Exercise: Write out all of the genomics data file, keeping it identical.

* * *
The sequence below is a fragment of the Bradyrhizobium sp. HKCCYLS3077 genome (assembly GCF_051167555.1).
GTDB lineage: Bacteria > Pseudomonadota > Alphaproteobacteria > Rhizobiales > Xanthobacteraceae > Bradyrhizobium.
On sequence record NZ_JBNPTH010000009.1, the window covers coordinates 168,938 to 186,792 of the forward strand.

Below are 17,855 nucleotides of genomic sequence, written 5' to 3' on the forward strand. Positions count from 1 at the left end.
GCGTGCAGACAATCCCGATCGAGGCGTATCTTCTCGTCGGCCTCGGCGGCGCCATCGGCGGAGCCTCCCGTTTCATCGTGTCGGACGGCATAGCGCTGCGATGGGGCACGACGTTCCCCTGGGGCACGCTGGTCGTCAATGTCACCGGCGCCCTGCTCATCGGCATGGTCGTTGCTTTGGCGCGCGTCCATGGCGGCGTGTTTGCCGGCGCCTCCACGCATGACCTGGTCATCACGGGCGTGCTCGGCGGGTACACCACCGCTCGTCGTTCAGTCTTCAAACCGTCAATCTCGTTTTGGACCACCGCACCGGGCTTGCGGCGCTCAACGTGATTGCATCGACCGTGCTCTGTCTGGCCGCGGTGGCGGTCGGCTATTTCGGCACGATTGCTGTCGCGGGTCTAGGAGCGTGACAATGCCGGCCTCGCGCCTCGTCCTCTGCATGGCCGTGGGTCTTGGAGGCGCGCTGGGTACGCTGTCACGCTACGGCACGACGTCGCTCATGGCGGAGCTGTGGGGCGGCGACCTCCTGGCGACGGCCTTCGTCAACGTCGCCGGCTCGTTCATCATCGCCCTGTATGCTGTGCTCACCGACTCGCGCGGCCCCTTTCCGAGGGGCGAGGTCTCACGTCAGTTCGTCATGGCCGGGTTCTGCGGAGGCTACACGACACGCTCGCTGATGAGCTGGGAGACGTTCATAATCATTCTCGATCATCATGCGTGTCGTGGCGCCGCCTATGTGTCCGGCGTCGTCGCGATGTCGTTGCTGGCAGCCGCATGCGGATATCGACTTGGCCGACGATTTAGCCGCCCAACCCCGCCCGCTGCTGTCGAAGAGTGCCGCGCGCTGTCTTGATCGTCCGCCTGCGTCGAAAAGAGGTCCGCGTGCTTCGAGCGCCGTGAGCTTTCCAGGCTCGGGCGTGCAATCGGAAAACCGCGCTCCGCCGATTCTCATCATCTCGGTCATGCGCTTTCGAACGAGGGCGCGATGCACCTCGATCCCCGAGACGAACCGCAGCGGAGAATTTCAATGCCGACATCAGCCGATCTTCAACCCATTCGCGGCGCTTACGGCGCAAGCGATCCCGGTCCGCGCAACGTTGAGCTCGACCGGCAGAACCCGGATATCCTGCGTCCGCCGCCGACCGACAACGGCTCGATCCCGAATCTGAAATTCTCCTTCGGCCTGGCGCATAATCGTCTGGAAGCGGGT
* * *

The sequence below is a fragment of the Bradyrhizobium sp. HKCCYLS3077 genome (assembly GCF_051167555.1).
GTDB lineage: Bacteria > Pseudomonadota > Alphaproteobacteria > Rhizobiales > Xanthobacteraceae > Bradyrhizobium.
On sequence record NZ_JBNPTH010000009.1, the window covers coordinates 168,938 to 186,792 of the forward strand.

Below are 17,855 nucleotides of genomic sequence, written 5' to 3' on the forward strand. Positions count from 1 at the left end.
GCGTGCAGACAATCCCGATCGAGGCGTATCTTCTCGTCGGCCTCGGCGGCGCCATCGGCGGAGCCTCCCGTTTCATCGTGTCGGACGGCATAGCGCTGCGATGGGGCACGACGTTCCCCTGGGGCACGCTGGTCGTCAATGTCACCGGCGCCCTGCTCATCGGCATGGTCGTTGCTTTGGCGCGCGTCCATGGCGGCGTGTTTGCCGGCGCCTCCACGCATGACCTGGTCATCACGGGCGTGCTCGGCGGGTACACCACCGCTCGTCGTTCAGTCTTCAAACCGTCAATCTCGTTTTGGACCACCGCACCGGGCTTGCGGCGCTCAACGTGATTGCATCGACCGTGCTCTGTCTGGCCGCGGTGGCGGTCGGCTATTTCGGCACGATTGCTGTCGCGGGTCTAGGAGCGTGACAATGCCGGCCTCGCGCCTCGTCCTCTGCATGGCCGTGGGTCTTGGAGGCGCGCTGGGTACGCTGTCACGCTACGGCACGACGTCGCTCATGGCGGAGCTGTGGGGCGGCGACCTCCTGGCGACGGCCTTCGTCAACGTCGCCGGCTCGTTCATCATCGCCCTGTATGCTGTGCTCACCGACTCGCGCGGCCCCTTTCCGAGGGGCGAGGTCTCACGTCAGTTCGTCATGGCCGGGTTCTGCGGAGGCTACACGACACGCTCGCTGATGAGCTGGGAGACGTTCATAATCATTCTCGATCATCATGCGTGTCGTGGCGCCGCCTATGTGTCCGGCGTCGTCGCGATGTCGTTGCTGGCAGCCGCATGCGGATATCGACTTGGCCGACGATTTAGCCGCCCAACCCCGCCCGCTGCTGTCGAAGAGTGCCGCGCGCTGTCTTGATCGTCCGCCTGCGTCGAAAAGAGGTCCGCGTGCTTCGAGCGCCGTGAGCTTTCCAGGCTCGGGCGTGCAATCGGAAAACCGCGCTCCGCCGATTCTCATCATCTCGGTCATGCGCTTTCGAACGAGGGCGCGATGCACCTCGATCCCCGAGACGAACCGCAGCGGAGAATTTCAATGCCGACATCAGCCGATCTTCAACCCATTCGCGGCGCTTACGGCGCAAGCGATCCCGGTCCGCGCAACGTTGAGCTCGACCGGCAGAACCCGGATATCCTGCGTCCGCCGCCGACCGACAACGGCTCGATCCCGAATCTGAAATTCTCCTTCGGCCTGGCGCATAATCGTCTGGAAGCGGGT